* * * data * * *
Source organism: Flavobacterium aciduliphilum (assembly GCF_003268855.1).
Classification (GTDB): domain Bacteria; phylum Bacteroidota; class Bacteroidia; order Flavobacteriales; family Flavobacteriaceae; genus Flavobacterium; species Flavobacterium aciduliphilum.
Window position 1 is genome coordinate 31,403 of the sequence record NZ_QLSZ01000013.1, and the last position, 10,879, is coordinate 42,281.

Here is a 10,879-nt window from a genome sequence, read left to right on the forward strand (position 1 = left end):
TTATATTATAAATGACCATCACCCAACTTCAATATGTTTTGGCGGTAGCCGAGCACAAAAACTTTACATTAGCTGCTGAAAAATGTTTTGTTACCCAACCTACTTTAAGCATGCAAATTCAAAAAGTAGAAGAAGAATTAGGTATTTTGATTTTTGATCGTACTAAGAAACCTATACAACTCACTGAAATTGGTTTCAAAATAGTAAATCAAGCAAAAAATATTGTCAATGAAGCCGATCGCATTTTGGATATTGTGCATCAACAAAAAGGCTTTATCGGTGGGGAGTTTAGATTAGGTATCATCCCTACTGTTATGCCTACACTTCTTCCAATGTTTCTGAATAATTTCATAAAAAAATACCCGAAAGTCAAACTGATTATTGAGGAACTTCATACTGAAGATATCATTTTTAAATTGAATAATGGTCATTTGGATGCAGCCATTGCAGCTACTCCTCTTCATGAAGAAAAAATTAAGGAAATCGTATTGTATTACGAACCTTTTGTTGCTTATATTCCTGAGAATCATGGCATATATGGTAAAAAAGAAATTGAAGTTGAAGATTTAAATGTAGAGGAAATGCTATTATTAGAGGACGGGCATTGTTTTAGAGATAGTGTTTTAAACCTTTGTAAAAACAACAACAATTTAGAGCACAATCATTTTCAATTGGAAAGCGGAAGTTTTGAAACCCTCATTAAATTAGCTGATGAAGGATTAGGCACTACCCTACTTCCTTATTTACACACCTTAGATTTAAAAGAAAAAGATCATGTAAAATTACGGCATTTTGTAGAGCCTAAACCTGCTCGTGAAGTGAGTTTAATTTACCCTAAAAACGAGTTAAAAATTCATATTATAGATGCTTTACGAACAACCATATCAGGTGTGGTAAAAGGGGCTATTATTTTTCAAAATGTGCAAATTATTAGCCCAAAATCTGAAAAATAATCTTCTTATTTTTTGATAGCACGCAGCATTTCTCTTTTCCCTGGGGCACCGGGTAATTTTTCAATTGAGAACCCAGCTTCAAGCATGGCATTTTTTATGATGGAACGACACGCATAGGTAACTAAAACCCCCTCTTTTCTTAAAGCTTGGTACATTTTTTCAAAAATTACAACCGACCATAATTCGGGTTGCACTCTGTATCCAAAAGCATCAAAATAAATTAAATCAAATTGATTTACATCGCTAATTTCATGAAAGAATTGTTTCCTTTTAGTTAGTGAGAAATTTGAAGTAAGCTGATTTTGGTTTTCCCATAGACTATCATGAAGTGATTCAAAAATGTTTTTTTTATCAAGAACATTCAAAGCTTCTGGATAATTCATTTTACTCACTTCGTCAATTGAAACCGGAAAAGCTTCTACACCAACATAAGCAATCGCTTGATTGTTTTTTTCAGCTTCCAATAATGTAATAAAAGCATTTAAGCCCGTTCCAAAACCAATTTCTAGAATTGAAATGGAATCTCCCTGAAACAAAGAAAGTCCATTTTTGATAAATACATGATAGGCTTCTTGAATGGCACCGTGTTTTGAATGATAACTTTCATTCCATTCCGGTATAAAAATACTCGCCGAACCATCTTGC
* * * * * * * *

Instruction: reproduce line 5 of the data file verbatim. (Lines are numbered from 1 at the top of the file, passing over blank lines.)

TTATATTATAAATGACCATCACCCAACTTCAATATGTTTTGGCGGTAGCCGAGCACAAAAACTTTACATTAGCTGCTGAAAAATGTTTTGTTACCCAACCTACTTTAAGCATGCAAATTCAAAAAGTAGAAGAAGAATTAGGTATTTTGATTTTTGATCGTACTAAGAAACCTATACAACTCACTGAAATTGGTTTCAAAATAGTAAATCAAGCAAAAAATATTGTCAATGAAGCCGATCGCATTTTGGATATTGTGCATCAACAAAAAGGCTTTATCGGTGGGGAGTTTAGATTAGGTATCATCCCTACTGTTATGCCTACACTTCTTCCAATGTTTCTGAATAATTTCATAAAAAAATACCCGAAAGTCAAACTGATTATTGAGGAACTTCATACTGAAGATATCATTTTTAAATTGAATAATGGTCATTTGGATGCAGCCATTGCAGCTACTCCTCTTCATGAAGAAAAAATTAAGGAAATCGTATTGTATTACGAACCTTTTGTTGCTTATATTCCTGAGAATCATGGCATATATGGTAAAAAAGAAATTGAAGTTGAAGATTTAAATGTAGAGGAAATGCTATTATTAGAGGACGGGCATTGTTTTAGAGATAGTGTTTTAAACCTTTGTAAAAACAACAACAATTTAGAGCACAATCATTTTCAATTGGAAAGCGGAAGTTTTGAAACCCTCATTAAATTAGCTGATGAAGGATTAGGCACTACCCTACTTCCTTATTTACACACCTTAGATTTAAAAGAAAAAGATCATGTAAAATTACGGCATTTTGTAGAGCCTAAACCTGCTCGTGAAGTGAGTTTAATTTACCCTAAAAACGAGTTAAAAATTCATATTATAGATGCTTTACGAACAACCATATCAGGTGTGGTAAAAGGGGCTATTATTTTTCAAAATGTGCAAATTATTAGCCCAAAATCTGAAAAATAATCTTCTTATTTTTTGATAGCACGCAGCATTTCTCTTTTCCCTGGGGCACCGGGTAATTTTTCAATTGAGAACCCAGCTTCAAGCATGGCATTTTTTATGATGGAACGACACGCATAGGTAACTAAAACCCCCTCTTTTCTTAAAGCTTGGTACATTTTTTCAAAAATTACAACCGACCATAATTCGGGTTGCACTCTGTATCCAAAAGCATCAAAATAAATTAAATCAAATTGATTTACATCGCTAATTTCATGAAAGAATTGTTTCCTTTTAGTTAGTGAGAAATTTGAAGTAAGCTGATTTTGGTTTTCCCATAGACTATCATGAAGTGATTCAAAAATGTTTTTTTTATCAAGAACATTCAAAGCTTCTGGATAATTCATTTTACTCACTTCGTCAATTGAAACCGGAAAAGCTTCTACACCAACATAAGCAATCGCTTGATTGTTTTTTTCAGCTTCCAATAATGTAATAAAAGCATTTAAGCCCGTTCCAAAACCAATTTCTAGAATTGAAATGGAATCTCCCTGAAACAAAGAAAGTCCATTTTTGATAAATACATGATAGGCTTCTTGAATGGCACCGTGTTTTGAATGATAACTTTCATTCCATTCCGGTATAAAAATACTCGCCGAACCATCTTGC